Interview: Steven Adamowski, Superintendent, Hartford Public Schools
Your office treats schools differently depending on results, what’s
behind that? What positive outcomes have you seen from this approach?
Under our Managed Performance Empowerment Theory of Action – the first of two pillars that sustain our reform strategy — the district defines its relationship with each school on the basis of the school’s performance. High-performing and/or significantly improving schools are given considerable autonomy and freedom from bureaucratic operating constraints. Chronically low-performing schools that fail to improve are subject to district intervention, redesign, closure or replacement with higher-performing school models.
As a result, Hartford has the greatest gains of any Connecticut city on the Connecticut Mastery Test for the past two consecutive years and the district is looking forward to repeating that feat again at the end of the current school year. At the end of last year, for example, every grade level went up in reading for the first time. The cohort (four-year) graduation rate rose to 43 percent from a low of 29 percent two years earlier. And 13 schools raised their overall school achievement index by more than 3 percent.
Why all the different kinds of schools?
The second pillar of our reform strategy is to provide a system of high performing, distinctive schools of Choice through which to improve the quality of education and meet a broad and diverse range of student/parent interests and needs. The new theme-based academies and school models are also designed to expand student options for post-secondary education and career interests.
That is what we mean by a “portfolio” school district. On the elementary school level, for example, we offer a Montessori model, an International Baccalaureate model, an America’s Choice model, an Achievement First charter school program and a performing arts magnet school to name a few. At the high school level, we offer a year-round preparatory magnet school (Capital Prep), an Insurance and Finance Academy, a Journalism and Media Academy, Culinary Arts, Nursing, Law and Government, Engineering and Green Technology and Teaching.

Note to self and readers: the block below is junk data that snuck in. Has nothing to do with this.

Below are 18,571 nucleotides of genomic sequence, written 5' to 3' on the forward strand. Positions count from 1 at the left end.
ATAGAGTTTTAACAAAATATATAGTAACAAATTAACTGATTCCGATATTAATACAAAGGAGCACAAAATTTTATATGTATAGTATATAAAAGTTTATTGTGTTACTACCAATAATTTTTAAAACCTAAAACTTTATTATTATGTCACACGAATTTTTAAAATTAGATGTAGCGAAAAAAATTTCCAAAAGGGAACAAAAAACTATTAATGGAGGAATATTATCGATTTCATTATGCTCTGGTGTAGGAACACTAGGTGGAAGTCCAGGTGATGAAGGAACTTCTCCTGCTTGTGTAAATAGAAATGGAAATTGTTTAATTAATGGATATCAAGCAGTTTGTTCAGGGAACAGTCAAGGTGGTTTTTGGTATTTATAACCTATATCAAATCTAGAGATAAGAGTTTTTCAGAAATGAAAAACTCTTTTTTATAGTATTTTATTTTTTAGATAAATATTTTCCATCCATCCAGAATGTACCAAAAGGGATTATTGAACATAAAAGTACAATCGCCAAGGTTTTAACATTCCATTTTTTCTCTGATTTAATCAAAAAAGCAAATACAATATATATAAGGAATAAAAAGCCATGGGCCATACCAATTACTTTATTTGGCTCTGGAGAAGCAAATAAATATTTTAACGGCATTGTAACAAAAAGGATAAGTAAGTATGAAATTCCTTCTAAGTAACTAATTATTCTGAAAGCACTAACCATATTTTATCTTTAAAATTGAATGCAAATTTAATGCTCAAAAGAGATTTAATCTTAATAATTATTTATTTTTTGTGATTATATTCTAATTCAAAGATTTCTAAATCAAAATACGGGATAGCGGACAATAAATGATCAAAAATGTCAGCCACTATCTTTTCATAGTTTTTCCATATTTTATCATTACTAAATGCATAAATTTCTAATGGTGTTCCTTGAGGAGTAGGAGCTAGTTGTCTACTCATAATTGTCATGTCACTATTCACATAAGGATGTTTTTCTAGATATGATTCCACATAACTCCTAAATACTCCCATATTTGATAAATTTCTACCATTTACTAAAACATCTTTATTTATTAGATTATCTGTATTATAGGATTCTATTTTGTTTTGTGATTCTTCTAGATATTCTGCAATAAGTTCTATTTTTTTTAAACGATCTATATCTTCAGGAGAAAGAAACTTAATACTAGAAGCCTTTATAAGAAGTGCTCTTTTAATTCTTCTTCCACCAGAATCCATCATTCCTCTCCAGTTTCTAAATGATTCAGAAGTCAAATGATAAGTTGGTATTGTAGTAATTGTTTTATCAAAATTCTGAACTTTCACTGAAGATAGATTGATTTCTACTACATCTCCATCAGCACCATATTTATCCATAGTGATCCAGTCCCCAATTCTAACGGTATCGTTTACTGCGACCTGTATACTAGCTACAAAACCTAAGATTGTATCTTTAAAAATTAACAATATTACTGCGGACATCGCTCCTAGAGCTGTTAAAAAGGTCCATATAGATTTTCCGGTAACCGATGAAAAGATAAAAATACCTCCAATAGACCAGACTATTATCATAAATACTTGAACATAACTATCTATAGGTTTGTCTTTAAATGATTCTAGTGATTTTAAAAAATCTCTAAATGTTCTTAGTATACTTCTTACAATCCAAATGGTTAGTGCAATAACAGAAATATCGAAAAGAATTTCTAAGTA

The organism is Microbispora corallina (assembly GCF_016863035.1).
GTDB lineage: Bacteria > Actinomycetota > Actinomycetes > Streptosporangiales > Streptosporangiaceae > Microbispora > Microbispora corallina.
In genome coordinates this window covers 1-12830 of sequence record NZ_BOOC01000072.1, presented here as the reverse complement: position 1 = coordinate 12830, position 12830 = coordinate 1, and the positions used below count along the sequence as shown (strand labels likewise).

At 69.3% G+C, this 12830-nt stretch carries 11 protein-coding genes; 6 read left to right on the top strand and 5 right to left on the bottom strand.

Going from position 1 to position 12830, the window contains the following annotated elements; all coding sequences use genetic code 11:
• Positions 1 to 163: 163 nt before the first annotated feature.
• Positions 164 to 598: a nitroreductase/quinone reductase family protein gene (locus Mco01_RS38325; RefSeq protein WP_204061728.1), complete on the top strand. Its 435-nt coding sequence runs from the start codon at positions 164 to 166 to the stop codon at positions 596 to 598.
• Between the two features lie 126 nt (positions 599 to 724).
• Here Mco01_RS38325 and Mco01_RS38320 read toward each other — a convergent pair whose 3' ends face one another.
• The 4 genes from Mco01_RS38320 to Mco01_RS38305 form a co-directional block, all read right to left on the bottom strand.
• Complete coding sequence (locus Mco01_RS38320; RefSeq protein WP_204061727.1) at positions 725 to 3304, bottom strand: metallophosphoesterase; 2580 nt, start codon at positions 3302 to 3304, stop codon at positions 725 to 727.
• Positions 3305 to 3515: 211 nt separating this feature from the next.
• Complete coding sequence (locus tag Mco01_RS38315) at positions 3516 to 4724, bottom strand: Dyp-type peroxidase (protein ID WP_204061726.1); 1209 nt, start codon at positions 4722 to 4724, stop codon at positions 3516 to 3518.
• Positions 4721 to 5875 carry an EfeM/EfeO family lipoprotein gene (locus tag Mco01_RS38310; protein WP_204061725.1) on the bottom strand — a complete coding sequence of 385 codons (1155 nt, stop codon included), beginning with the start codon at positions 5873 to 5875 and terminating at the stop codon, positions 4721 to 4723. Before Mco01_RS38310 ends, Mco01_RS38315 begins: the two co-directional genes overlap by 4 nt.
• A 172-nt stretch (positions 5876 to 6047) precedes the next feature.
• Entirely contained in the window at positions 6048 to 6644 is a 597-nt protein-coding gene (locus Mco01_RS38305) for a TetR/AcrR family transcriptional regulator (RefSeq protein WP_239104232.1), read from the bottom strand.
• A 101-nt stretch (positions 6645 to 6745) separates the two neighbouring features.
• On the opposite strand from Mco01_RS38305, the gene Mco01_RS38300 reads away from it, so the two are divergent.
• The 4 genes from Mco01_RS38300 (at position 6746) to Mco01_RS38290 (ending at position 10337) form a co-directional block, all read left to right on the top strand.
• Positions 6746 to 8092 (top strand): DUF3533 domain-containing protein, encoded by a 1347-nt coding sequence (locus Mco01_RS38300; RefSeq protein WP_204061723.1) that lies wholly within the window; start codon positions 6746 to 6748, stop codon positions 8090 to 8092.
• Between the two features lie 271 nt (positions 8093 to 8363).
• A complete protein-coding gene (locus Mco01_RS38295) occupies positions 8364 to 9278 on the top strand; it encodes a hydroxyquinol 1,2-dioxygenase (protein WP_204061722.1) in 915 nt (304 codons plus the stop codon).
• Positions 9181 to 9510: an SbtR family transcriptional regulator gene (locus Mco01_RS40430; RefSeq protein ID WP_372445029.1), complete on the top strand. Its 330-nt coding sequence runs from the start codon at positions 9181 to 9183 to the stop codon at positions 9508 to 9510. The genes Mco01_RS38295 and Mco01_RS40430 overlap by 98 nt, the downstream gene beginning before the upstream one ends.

Hartford is one of the poorest cities in the country, what challenges
does that add?
The biggest challenge is in changing educational culture from one of low expectations to one of high standards. Another challenge is to resist the popular tendency to slow down, change less and go slower in very difficult economic times. We must make tough budget choices and establish priorities that institutionalize our reform agenda and sustain the gains we’ve made in student achievement.
You haven’t blogged since September, what’s up with that?
We are doing our best to maintain the blog in light of workload increases brought on by budget and personnel reductions. We find that we can better communicate our messages through press releases and advisories, news letters and our education access television channel.
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